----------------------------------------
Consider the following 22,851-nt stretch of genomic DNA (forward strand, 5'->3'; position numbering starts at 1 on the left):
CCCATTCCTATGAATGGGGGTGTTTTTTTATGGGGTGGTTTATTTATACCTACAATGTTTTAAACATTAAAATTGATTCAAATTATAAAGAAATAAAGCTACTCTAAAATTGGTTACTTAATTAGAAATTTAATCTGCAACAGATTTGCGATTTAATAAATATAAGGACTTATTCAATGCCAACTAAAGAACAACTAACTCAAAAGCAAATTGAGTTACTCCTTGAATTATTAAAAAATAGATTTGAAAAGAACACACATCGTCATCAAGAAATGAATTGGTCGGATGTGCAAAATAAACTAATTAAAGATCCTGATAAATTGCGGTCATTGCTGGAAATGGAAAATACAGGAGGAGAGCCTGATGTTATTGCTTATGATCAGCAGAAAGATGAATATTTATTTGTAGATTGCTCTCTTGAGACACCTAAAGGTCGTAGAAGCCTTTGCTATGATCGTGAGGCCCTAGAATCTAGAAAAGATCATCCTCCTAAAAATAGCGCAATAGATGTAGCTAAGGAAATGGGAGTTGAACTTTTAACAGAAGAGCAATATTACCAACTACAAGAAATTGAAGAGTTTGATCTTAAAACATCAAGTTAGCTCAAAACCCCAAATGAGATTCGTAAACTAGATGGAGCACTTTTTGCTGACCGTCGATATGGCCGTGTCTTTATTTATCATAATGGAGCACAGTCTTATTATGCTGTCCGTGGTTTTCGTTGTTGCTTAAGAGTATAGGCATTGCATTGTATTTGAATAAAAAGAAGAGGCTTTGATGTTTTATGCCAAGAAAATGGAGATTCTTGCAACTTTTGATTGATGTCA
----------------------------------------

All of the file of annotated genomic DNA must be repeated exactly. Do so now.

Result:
Consider the following 22,851-nt stretch of genomic DNA (forward strand, 5'->3'; position numbering starts at 1 on the left):
CCCATTCCTATGAATGGGGGTGTTTTTTTATGGGGTGGTTTATTTATACCTACAATGTTTTAAACATTAAAATTGATTCAAATTATAAAGAAATAAAGCTACTCTAAAATTGGTTACTTAATTAGAAATTTAATCTGCAACAGATTTGCGATTTAATAAATATAAGGACTTATTCAATGCCAACTAAAGAACAACTAACTCAAAAGCAAATTGAGTTACTCCTTGAATTATTAAAAAATAGATTTGAAAAGAACACACATCGTCATCAAGAAATGAATTGGTCGGATGTGCAAAATAAACTAATTAAAGATCCTGATAAATTGCGGTCATTGCTGGAAATGGAAAATACAGGAGGAGAGCCTGATGTTATTGCTTATGATCAGCAGAAAGATGAATATTTATTTGTAGATTGCTCTCTTGAGACACCTAAAGGTCGTAGAAGCCTTTGCTATGATCGTGAGGCCCTAGAATCTAGAAAAGATCATCCTCCTAAAAATAGCGCAATAGATGTAGCTAAGGAAATGGGAGTTGAACTTTTAACAGAAGAGCAATATTACCAACTACAAGAAATTGAAGAGTTTGATCTTAAAACATCAAGTTAGCTCAAAACCCCAAATGAGATTCGTAAACTAGATGGAGCACTTTTTGCTGACCGTCGATATGGCCGTGTCTTTATTTATCATAATGGAGCACAGTCTTATTATGCTGTCCGTGGTTTTCGTTGTTGCTTAAGAGTATAGGCATTGCATTGTATTTGAATAAAAAGAAGAGGCTTTGATGTTTTATGCCAAGAAAATGGAGATTCTTGCAACTTTTGATTGATGTCA